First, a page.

Re: [TLS] draft-sheffer-tls-bcp: DH recommendations

Yoav Nir <ynir@checkpoint.com> Sat, 21 September 2013 19:15 UTC

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From: Yoav Nir <ynir@checkpoint.com>
To: "Michael D'Errico" <mike-list@pobox.com>
Thread-Topic: [TLS] draft-sheffer-tls-bcp: DH recommendations
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Date: Sat, 21 Sep 2013 19:15:31 +0000
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Subject: Re: [TLS] draft-sheffer-tls-bcp: DH recommendations
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On Sep 21, 2013, at 7:42 PM, Michael D'Errico <mike-list@pobox.com>; wrote:

> James,
> 
> The problem is that there apparently is lots of TLS code which can only handle
> 1024-bit DH parameters and would break if a server sent larger parameters.
> 
> The idea that 1024 is big enough stems from the fact that many many connections
> don't use DH at all, and would benefit if RSA was replaced by EDH.  Thus an
> attacker would need to break 1024-bit DH for each connection of interest.

Many websites cannot deploy 2048-bit EDH because of limitations in their software, and those who can won't, because of interop issues with many of the browsers that are out there.

OTOH 2048-bit RSA keys work well pretty much everywhere. So we're left with three choices:

 1. 2048-bit RSA keying. That's good security, but no forward secrecy.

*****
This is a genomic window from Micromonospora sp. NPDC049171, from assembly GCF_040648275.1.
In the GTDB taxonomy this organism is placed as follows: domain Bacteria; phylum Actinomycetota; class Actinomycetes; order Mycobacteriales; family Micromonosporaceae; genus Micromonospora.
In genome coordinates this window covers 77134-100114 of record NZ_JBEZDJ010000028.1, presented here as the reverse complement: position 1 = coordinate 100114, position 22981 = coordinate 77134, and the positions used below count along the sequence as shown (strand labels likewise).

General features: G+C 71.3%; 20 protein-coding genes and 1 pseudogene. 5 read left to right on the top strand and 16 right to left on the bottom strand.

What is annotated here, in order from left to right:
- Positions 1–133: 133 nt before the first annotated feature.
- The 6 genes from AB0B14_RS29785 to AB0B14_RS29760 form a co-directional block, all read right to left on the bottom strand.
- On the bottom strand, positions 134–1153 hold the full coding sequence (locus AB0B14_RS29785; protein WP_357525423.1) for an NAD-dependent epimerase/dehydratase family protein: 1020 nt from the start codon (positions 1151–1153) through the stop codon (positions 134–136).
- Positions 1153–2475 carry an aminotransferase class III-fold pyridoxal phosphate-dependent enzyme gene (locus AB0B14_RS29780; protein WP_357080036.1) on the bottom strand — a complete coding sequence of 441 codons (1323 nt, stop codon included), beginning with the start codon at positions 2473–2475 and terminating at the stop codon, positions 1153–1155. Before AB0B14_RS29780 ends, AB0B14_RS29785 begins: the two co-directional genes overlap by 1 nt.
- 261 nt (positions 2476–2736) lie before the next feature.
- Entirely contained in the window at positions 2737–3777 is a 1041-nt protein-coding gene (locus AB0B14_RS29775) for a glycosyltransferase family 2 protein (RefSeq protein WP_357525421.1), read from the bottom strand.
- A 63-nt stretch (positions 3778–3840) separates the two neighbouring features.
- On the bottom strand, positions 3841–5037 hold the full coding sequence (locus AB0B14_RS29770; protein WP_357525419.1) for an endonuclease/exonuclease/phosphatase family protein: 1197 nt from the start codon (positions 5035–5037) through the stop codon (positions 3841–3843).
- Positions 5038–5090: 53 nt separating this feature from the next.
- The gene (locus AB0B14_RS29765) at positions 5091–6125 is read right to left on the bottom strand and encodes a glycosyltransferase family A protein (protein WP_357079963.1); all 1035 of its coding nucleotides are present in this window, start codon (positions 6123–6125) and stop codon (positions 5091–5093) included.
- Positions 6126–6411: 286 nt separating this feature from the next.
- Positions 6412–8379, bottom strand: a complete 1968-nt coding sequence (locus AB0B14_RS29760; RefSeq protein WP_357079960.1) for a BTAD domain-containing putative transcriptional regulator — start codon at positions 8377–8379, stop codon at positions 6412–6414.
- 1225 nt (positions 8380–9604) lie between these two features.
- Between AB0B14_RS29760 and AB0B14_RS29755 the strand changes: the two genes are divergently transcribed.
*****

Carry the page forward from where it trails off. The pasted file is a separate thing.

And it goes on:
2. 1024-bit EDH, which gives forward secrecy, but may be breakable now or in 5 years.
 3. 256-bit ECDH, which gives forward secrecy, but some people feel uneasy about.

There are good arguments for and against each of these. I don't think we have a measure of whether it's easier to compromise a single RSA private key, or to calculate the DL for several 1024-bit EDH. I don't like how #1 creates an attractive, shiny target for attackers - a single file stolen from a web server, and all the traffic can be decrypted in Wireshark. OTOH assuming that an agency such as the NSA or French equivalent is able to break any 1024-bit EDH (that's not a given) they will be able to decrypt any single connection that they would like, but I don't believe they have the resources to decrypt every one. That's good for people who are not near the top of the list of threats to national security, but kind of not so good for those who are.

As I've said before, I'd rather we chose #3.

Yoav